• Those consuming less than 10% of calories from added sugar (28.6% of the population).
  • Those consuming between 10% and 25% of calories from added sugars (46.4% of the population).
  • Those consuming more than 25% of calories from added sugars (25.0% of the population).

When the groups with the 10-25% and >25% of calories from added sugars were compared to the <10% group with respect to cardiovascular deaths, the results were pretty striking.

  • The group consuming 10-25% of calories from added sugars had a 30% increased risk of dying from heart disease
  • And the group consuming >25% of calories from added sugars had a 275% increased risk of dying from heart disease!

This association between added sugar consumption and risk of cardiovascular death was independent of age, sex, race/ethnicity, educational attainment, physical activity, HEI score (a measure of overall diet quality and BMI (a measure of obesity).

The Strengths And Weaknesses of This Study

Strengths:

  • This was a particularly large, well designed study.
  • This study is consistent with a number of early studies suggesting that added sugar intake increases the risk of cardiovascular death. See, for example “Can Soft Drinks Cause Heart Disease?

Weaknesses:

  • The main weakness of this study is that it measures associations only. It does not prove cause and effect.

Should You Switch To Diet Sodas?

Diet SodaYou may be thinking that you should switch to diet sodas – and perhaps artificially sweetened snacks and desserts as well. It only makes sense that if sugar is the problem, artificial sweeteners must be the answer. Wrong! The latest research suggests that diet sodas may be just as bad as the sugar-sweetened sodas.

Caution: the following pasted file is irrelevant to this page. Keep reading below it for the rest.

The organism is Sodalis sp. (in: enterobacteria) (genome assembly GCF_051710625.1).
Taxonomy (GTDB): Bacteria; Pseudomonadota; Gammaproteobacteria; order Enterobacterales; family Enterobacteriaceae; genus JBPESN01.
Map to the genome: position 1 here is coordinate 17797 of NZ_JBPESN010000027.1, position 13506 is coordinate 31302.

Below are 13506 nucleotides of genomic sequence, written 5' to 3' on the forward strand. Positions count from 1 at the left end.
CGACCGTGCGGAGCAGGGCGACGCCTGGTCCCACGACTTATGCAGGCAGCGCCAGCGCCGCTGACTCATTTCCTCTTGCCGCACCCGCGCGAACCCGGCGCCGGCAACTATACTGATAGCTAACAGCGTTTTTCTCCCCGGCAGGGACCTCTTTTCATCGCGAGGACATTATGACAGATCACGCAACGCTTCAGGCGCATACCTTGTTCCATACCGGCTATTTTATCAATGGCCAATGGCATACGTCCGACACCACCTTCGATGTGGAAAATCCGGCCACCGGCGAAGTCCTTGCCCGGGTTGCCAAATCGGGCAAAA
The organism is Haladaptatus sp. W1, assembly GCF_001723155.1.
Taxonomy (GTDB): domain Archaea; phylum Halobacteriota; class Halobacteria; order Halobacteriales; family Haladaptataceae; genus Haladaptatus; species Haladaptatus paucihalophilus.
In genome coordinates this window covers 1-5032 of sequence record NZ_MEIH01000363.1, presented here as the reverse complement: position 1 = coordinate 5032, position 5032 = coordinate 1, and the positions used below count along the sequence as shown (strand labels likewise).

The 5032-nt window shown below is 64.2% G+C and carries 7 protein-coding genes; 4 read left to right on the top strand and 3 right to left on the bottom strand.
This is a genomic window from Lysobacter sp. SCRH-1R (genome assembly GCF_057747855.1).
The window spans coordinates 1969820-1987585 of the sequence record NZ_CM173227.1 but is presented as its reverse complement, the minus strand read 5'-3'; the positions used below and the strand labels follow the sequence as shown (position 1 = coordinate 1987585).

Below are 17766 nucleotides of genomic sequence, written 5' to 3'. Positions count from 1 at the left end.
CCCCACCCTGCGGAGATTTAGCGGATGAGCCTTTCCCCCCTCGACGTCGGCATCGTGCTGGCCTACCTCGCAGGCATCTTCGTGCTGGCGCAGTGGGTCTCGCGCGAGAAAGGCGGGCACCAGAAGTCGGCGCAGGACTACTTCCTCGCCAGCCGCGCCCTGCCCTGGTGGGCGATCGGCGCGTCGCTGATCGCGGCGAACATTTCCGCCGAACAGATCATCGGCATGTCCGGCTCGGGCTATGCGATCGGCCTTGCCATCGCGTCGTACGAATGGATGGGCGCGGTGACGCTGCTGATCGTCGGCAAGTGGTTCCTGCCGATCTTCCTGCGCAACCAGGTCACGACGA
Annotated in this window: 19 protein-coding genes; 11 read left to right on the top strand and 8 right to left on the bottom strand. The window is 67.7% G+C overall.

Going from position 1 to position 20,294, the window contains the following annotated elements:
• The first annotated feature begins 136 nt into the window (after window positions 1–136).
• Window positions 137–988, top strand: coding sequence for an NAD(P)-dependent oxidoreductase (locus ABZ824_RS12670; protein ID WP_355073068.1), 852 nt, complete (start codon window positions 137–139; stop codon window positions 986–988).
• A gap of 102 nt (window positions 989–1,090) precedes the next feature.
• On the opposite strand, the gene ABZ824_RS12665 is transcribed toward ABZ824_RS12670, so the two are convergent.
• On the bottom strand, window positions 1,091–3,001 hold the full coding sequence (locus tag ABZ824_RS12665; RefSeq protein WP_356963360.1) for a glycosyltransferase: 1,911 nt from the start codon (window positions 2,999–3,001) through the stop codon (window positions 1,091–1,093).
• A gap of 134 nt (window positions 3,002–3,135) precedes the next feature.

I have already shared one study with you that linked consumption of diet sodas with increased risk of heart disease (see “Can Soft Drinks Cause Heart Disease?”). The link between diet sodas and heart disease has now been supported by another major clinical study reported by Dr. Ankur Vyas from University of Iowa, March 30, 2014 at the American College of Cardiology’s 63rd Annual Scientific Session.

This study followed 60,000 women with an average age of 62.8 years who were enrolled in the Woman’s Health Initiative Observational Study for 9 years. They reported that compared to women who never or rarely drank diet sodas, those who consumed two or more diet sodas/day were:

  • 30% more likely to suffer heart attacks and strokes…and…
  • 50% more likely to die from cardiovascular disease.

What Can You Drink?

By now you are probably asking yourself: “If regular sodas, diet sodas, other sugary and diet beverages, and even most fruit juices are out, what else can I drink? Is there anything left?”

It’s not quite as daunting as it seems at first. It may take some time to re-educate your taste buds, but your health is worth it. Here are some healthy alternatives: